The World is Turning Japanese [Chart]
Negative rates, Kuroda’s “Peter Pan” analogy, and gold’s surge
The Chart of the Week is a weekly Visual Capitalist feature on Fridays.
Nearly a year ago, Bank of Japan governor Haruhiko Kuroda described the unlikely inspiration behind Japan’s unprecedented monetary stimulus: Peter Pan.
I trust that many of you are familiar with the story of Peter Pan, in which it says, ‘the moment you doubt whether you can fly, you cease forever to be able to do it’. Yes, what we need is a positive attitude and conviction. Indeed, each time central banks have been confronted with a wide range of problems, they have overcome the problems by conceiving new solutions.
Kuroda’s optimism is desperately needed in a country that has now been officially “leapfrogged” by the four Asian Tigers in terms of Real GDP per capita (PPP). With over a decade of experimentation in extreme monetary policy under their belts, Japan has very little to show for it.
It would be fine if this story of economic malaise could be confined as a global outlier. However, recent circumstances have prodded the world’s central bankers to finally buy into the tale of Peter Pan.
The world is turning Japanese.
So Much Negativity
Negative interest rates were an economic pipe dream many decades ago, but the idea of “charging” interest to hold money is now becoming mainstream. Conventional wisdom was that depositors would just hoard cash rather than depositing at a cost, but now the people running central banks are beginning to believe that this fear is misplaced. Especially as society becomes more cashless, the inconvenience of withdrawing money to save a few bucks isn’t worth it.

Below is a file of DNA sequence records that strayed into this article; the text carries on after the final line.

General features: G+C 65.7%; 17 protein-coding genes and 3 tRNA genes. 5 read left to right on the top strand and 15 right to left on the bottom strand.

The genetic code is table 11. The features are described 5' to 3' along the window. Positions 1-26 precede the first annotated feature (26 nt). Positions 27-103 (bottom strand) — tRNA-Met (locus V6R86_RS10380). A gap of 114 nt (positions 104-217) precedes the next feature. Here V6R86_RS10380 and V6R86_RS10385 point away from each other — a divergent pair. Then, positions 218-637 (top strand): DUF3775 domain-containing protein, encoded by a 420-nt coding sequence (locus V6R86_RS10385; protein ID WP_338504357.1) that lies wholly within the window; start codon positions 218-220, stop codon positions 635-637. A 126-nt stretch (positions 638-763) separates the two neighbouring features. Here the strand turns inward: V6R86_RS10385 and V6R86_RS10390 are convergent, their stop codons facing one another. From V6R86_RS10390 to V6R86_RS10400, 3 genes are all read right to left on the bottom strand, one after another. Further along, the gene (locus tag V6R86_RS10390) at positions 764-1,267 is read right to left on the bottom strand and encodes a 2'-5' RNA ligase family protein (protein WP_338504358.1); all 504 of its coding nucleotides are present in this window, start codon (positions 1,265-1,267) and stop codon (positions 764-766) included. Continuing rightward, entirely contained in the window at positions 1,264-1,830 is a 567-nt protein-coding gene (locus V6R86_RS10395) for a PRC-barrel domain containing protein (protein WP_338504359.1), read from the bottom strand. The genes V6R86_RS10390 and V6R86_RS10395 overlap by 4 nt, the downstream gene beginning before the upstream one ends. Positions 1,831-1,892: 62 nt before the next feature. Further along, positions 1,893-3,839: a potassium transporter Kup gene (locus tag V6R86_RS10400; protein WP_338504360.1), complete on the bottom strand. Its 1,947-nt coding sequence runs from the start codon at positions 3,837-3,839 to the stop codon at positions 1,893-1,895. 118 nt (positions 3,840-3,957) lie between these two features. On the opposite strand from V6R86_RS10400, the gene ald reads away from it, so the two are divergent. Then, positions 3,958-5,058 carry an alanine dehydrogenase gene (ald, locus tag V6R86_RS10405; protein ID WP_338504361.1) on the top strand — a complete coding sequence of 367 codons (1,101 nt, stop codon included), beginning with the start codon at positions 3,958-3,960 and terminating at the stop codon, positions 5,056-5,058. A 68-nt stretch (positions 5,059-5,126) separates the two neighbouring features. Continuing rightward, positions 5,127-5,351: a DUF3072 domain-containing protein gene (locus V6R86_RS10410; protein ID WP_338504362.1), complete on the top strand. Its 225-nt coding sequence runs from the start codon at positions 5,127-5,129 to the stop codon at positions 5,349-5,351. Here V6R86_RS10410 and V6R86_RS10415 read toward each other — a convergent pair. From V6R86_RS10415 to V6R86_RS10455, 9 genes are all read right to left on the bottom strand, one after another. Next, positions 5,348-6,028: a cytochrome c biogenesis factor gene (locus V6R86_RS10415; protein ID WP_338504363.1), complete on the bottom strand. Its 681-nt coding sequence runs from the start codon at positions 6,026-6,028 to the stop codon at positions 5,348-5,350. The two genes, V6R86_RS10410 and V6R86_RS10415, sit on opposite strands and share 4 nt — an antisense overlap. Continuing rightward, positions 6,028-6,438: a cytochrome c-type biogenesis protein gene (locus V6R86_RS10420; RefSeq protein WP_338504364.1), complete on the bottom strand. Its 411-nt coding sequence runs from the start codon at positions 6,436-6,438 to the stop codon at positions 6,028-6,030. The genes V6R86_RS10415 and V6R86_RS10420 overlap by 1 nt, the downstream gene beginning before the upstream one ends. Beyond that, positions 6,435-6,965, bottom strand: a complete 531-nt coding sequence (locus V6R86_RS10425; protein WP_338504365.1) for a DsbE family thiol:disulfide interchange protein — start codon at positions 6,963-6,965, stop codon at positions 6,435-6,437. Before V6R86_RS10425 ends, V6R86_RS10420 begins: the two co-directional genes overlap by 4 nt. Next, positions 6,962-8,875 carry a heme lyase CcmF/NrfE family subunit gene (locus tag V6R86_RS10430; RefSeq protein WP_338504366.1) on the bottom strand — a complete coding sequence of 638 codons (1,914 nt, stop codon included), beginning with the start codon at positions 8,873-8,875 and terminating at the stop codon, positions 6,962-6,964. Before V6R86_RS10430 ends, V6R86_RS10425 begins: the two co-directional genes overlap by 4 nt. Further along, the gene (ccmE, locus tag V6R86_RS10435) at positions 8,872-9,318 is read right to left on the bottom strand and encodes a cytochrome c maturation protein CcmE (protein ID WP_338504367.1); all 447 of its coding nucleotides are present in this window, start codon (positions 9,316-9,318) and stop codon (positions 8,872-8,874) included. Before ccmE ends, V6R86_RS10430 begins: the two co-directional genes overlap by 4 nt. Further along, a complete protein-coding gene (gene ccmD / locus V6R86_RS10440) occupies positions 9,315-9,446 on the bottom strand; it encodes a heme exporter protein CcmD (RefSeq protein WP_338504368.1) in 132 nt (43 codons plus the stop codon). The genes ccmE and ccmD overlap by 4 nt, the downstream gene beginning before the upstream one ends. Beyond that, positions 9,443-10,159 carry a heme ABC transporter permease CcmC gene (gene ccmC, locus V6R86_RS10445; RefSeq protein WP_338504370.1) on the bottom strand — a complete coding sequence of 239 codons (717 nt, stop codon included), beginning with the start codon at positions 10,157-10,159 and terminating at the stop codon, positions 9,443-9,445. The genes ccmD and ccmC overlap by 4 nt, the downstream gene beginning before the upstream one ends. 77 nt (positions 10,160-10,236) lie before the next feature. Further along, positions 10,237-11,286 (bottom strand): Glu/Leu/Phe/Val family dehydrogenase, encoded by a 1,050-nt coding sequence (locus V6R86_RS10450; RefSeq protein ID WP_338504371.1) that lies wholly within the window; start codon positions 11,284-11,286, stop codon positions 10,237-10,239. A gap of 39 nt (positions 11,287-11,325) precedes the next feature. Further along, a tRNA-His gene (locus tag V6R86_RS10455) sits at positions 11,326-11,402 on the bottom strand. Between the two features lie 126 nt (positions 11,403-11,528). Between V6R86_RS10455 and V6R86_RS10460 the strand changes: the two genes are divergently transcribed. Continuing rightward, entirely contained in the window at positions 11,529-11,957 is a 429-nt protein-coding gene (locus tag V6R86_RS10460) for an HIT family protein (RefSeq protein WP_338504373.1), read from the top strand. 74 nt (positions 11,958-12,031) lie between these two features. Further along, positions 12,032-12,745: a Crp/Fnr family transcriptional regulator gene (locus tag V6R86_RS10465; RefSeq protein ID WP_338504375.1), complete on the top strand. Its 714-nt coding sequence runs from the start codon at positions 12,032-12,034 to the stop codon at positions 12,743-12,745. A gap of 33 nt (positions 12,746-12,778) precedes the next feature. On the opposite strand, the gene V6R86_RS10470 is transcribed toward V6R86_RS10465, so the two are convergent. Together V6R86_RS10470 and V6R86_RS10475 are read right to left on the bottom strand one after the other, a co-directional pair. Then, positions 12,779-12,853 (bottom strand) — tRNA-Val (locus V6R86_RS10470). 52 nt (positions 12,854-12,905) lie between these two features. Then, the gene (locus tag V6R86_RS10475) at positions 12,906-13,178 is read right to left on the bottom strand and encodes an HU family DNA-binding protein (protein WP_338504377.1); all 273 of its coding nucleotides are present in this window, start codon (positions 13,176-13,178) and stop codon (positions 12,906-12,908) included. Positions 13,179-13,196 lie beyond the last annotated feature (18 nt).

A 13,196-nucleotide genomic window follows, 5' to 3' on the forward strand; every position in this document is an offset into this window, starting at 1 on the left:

Central banks in Switzerland, Sweden, Denmark, and Japan now all have negative interest rates. The ECB has also held their Deposit Facility Rate for overnight deposits in the negative since June 2014.
In recent weeks, the interest in this economic experiment has risen significantly. Sweden cut their rates deeper into negative territory, signalling to the rest of the world that there is nothing to fear. Meanwhile, both the Federal Reserve and the Bank of Canada have openly pondered the possibility of NIRP in their respective jurisdictions.
Not everyone agrees with the central bankers in seeing the Peter Pan analogy to be a fitting representation.
We’d liken it more to a squad of musketeers running out of gunpowder, and turning desperately to their bayonets to win a decision. It doesn’t matter how much conviction and optimism the crew has in their bayonet skills – at the end of the day, it’s only going to add a few extra minutes of life into the inevitable battle against a much more powerful deflationary force.
In other words, “hope” isn’t a strategy that central bankers can use to any efficacy, and wishful thinking can only go so far. The market seems to agree, and it’s part of the reason that stocks have sold off this year. Even the “safe haven” gold trade is back, after being absent for much of the previous year.
Many critique assets such as gold, which is up 15% year-to-date, because it does not pay a dividend or interest.
This may be true, but at least gold does not “charge” interest, as bankers across the world are beginning to ponder.
The Periodic Table of Commodity Returns (2021 Edition)
Which commodity had the best returns in 2020? From gold to oil, we show how commodity price performance stacks up over the last decade.
The Periodic Table of Commodity Returns (2011-2020)
Being a commodity investor can feel like riding a roller coaster.
Take silver. Typically known for sharp, idiosyncratic price movements, it faced double-digit declines in the first half of the decade, falling over 35% in just 2013 alone. By contrast, it jumped over 47% in 2020. Similarly, oil, corn, and others witnessed either steep declines or rapid gains.
The above graphic from U.S. Global Investors traces 10 years of commodity price performance, highlighting 14 different commodities and their annual ranking over the years.